And how did this challenge work out?
I have to say that I enjoyed the F1 years a lot. From May 1st 2000 till end 2008 when Honda decided to stop F1 project…almost nine years. To watch F1 is kind of boring, but to do F1 is from the technical point of view is very, very exciting. Budget is very different from the motorcycle-racing budget and the numbers of the engineers as well…there is a big difference. There, the engineers cover a very narrow area but instead they can go deep, very deep.
You mean they are very specialized in the areas they are focused?
Yes. Motorcycle engineers cover wide areas. In the years in F1 I learned a lot of things engine-wise, chassis-wise and also aerodynamics, especially aerodynamics.
So at the beginning of 2009, how was the comeback to the bike world? What did you face when you assumed the responsibility of Honda’s number one motorcycle project?
Sepang test 2009. I have to say that I was very surprised with what I saw.
In which way?
The speed of the Hondas was very, very fast. It was quiet easy to overtake the Yamaha on the straight, but when we arrived at the corners, Yamaha easily overtook back on the braking. This was unacceptable.
So this shocked you?
Yes. The Honda machine was very fast, but on braking the Yamaha was much more stronger. My first thought was that we might have done something wrong. So we tried different setups. We managed to improve our braking efficiency, but still Yamaha was much more effective than us.
I understand that when you took control of the GP project, you did it also as an engineer, not only as manager. Is this right?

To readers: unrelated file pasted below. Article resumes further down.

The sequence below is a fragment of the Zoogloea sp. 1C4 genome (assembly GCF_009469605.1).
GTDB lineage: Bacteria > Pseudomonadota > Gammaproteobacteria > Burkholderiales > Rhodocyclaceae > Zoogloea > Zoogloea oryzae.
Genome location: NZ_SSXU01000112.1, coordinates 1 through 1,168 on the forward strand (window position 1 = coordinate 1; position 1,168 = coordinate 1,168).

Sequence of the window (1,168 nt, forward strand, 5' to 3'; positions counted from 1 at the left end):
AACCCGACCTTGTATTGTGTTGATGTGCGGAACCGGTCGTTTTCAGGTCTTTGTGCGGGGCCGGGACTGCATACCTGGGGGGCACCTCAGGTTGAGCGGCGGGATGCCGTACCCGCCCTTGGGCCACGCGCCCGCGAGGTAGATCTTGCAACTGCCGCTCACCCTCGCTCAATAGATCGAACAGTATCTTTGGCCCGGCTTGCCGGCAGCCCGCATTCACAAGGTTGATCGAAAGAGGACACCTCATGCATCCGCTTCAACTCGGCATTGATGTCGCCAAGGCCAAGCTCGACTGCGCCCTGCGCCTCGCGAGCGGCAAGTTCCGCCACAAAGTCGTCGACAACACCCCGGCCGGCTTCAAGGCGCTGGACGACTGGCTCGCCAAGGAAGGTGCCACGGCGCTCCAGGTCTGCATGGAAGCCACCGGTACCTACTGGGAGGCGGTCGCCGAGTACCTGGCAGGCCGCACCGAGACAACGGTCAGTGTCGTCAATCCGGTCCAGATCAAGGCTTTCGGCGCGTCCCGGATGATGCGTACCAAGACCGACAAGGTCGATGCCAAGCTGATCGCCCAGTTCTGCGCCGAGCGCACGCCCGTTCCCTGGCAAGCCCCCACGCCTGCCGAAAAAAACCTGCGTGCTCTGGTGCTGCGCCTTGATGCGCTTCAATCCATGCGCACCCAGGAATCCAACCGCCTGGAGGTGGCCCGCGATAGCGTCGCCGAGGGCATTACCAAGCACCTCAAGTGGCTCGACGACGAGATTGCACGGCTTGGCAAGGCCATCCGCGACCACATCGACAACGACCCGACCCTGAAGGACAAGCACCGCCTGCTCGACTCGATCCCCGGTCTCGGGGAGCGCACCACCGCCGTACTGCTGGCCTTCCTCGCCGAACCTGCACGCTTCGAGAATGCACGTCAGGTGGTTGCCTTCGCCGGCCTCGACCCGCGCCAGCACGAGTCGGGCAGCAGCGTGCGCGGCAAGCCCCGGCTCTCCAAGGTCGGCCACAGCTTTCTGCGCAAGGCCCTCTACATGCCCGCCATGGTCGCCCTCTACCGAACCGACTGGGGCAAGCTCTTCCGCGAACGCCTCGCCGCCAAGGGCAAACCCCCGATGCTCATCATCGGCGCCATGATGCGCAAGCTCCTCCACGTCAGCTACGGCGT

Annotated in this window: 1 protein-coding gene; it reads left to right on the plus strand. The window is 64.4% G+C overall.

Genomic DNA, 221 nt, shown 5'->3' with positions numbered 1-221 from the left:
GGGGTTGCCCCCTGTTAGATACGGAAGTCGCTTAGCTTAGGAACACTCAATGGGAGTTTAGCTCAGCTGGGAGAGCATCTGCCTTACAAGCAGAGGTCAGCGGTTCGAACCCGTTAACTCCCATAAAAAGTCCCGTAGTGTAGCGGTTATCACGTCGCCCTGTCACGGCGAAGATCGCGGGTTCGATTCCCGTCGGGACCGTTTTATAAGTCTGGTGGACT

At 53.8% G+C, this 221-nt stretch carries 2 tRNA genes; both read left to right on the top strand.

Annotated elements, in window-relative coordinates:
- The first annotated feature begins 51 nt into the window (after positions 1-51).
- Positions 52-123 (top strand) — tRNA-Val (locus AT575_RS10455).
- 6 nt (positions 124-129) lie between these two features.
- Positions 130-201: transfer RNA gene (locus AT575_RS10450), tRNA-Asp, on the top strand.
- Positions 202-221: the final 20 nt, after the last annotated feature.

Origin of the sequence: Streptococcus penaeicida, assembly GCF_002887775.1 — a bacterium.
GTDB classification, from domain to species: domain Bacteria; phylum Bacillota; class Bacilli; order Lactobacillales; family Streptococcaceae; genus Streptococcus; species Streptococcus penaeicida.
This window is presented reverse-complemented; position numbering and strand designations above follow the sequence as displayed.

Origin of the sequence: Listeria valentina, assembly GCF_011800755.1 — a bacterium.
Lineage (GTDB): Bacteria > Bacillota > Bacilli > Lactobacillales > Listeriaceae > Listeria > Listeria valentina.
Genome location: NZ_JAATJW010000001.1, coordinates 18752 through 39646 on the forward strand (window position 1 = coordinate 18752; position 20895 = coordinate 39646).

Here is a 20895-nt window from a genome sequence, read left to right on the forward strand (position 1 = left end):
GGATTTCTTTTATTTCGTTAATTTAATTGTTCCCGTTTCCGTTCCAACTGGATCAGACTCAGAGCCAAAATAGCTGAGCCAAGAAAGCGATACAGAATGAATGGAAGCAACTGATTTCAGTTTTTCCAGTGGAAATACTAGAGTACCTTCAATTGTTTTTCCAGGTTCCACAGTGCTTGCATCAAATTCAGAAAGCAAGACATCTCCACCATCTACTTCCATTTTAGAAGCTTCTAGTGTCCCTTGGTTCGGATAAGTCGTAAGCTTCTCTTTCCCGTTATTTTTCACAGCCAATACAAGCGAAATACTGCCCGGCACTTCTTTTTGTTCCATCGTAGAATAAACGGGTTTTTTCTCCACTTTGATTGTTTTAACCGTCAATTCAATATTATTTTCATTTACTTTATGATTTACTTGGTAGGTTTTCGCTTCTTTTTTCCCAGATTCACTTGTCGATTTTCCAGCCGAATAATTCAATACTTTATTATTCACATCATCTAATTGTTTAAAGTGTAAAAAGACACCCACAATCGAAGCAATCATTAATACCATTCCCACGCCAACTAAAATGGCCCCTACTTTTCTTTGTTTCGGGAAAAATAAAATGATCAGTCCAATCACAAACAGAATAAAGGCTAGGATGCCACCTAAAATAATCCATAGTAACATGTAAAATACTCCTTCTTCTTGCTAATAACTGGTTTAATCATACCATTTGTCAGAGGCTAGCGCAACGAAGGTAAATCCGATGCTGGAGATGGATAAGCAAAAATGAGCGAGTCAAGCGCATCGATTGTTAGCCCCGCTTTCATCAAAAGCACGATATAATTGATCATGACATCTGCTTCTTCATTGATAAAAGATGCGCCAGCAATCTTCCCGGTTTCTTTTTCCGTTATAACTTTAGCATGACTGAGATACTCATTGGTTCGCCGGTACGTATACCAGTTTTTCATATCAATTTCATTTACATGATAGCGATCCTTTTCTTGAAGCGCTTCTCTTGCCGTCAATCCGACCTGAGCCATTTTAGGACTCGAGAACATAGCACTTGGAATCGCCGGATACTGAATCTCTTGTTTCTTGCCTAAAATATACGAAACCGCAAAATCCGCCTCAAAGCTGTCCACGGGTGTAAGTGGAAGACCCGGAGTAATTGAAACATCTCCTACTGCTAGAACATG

Yes. At that time I was already vice-president of HRC. I had to manage the whole company. Because the HRC president is just a figure, it is the vice-president who really runs it. I had to learn a lot of things like management, budget-wise, legal things and all this stuff, but still my interest was the technical area. And thinking in improving the technical efficiency after my arrival, I changed the structure of HRC.
Can you explain in which way?
I created a chassis area, an engine area, a chassis test group, an engine test group and at the same time I created one group who had to concentrate in future technology. It is a group which works complete separate from the existing project. It is a group who had to think about the future.
How far in the future?
Some of them may be a half year, some of them three years, some more than ten years…
But using the existing technology as a starting point or inventing something from zero?
Using the existing technology. What I did was give them a clear working line. For example, in 2009 I told them: ‘You must improve the braking stability.’ Because I knew that once we improved the braking stability, the Yamahas or the Ducatis wouldn’t re-pass us on the straight on the braking. Our cornering speed was not as fast as Yamaha, but if we were capable to be in front of the Yamahas during the corner it wouldn’t be easy for them to overtake.